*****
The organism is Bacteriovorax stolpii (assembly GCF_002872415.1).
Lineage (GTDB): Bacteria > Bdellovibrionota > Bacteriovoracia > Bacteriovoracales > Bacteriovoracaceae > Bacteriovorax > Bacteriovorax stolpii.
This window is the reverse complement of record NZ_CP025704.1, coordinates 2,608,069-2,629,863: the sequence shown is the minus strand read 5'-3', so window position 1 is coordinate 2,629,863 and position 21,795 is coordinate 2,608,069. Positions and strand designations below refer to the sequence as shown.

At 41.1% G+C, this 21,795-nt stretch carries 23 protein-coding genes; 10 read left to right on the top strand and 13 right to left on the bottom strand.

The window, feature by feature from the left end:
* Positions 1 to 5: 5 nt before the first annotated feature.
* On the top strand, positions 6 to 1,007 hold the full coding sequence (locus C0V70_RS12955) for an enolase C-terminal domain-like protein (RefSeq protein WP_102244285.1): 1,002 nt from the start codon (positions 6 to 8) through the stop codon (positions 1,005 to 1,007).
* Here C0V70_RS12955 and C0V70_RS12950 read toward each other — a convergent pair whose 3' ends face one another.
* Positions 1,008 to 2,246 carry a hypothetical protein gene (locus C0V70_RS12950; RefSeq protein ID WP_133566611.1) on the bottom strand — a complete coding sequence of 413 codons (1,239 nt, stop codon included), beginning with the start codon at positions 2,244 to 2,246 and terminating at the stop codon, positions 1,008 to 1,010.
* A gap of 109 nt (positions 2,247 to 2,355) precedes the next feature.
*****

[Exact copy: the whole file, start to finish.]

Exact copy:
The organism is Bacteriovorax stolpii (assembly GCF_002872415.1).
Lineage (GTDB): Bacteria > Bdellovibrionota > Bacteriovoracia > Bacteriovoracales > Bacteriovoracaceae > Bacteriovorax > Bacteriovorax stolpii.
This window is the reverse complement of record NZ_CP025704.1, coordinates 2,608,069-2,629,863: the sequence shown is the minus strand read 5'-3', so window position 1 is coordinate 2,629,863 and position 21,795 is coordinate 2,608,069. Positions and strand designations below refer to the sequence as shown.

At 41.1% G+C, this 21,795-nt stretch carries 23 protein-coding genes; 10 read left to right on the top strand and 13 right to left on the bottom strand.

The window, feature by feature from the left end:
* Positions 1 to 5: 5 nt before the first annotated feature.
* On the top strand, positions 6 to 1,007 hold the full coding sequence (locus C0V70_RS12955) for an enolase C-terminal domain-like protein (RefSeq protein WP_102244285.1): 1,002 nt from the start codon (positions 6 to 8) through the stop codon (positions 1,005 to 1,007).
* Here C0V70_RS12955 and C0V70_RS12950 read toward each other — a convergent pair whose 3' ends face one another.
* Positions 1,008 to 2,246 carry a hypothetical protein gene (locus C0V70_RS12950; RefSeq protein ID WP_133566611.1) on the bottom strand — a complete coding sequence of 413 codons (1,239 nt, stop codon included), beginning with the start codon at positions 2,244 to 2,246 and terminating at the stop codon, positions 1,008 to 1,010.
* A gap of 109 nt (positions 2,247 to 2,355) precedes the next feature.